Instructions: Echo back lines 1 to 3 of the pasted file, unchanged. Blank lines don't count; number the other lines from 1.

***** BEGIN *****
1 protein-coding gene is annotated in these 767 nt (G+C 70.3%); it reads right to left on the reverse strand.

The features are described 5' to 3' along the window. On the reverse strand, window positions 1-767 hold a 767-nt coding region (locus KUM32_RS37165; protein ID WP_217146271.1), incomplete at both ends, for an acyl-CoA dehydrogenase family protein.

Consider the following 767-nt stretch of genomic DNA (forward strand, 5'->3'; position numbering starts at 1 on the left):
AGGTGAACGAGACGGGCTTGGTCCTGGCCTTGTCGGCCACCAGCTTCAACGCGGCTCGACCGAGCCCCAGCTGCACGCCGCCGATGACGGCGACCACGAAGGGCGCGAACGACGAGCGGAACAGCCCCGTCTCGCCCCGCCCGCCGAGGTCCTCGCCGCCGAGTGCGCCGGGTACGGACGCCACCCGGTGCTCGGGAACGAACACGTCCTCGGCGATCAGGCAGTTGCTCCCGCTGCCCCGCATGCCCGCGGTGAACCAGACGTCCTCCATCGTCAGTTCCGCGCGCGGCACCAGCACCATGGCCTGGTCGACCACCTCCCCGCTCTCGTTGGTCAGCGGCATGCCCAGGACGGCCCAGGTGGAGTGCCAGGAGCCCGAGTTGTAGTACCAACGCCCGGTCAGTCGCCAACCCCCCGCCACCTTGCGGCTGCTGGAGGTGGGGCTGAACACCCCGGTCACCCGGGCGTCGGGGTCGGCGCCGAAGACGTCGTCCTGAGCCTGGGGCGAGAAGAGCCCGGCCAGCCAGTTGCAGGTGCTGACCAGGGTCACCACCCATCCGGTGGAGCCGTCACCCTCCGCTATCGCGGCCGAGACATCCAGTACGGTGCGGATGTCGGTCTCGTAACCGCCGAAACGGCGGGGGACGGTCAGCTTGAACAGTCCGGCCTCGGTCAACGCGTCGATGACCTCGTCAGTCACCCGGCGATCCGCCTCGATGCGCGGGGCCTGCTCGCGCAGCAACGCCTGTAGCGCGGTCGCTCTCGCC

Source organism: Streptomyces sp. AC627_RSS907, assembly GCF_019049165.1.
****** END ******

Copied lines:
1 protein-coding gene is annotated in these 767 nt (G+C 70.3%); it reads right to left on the reverse strand.

The features are described 5' to 3' along the window. On the reverse strand, window positions 1-767 hold a 767-nt coding region (locus KUM32_RS37165; protein ID WP_217146271.1), incomplete at both ends, for an acyl-CoA dehydrogenase family protein.

Consider the following 767-nt stretch of genomic DNA (forward strand, 5'->3'; position numbering starts at 1 on the left):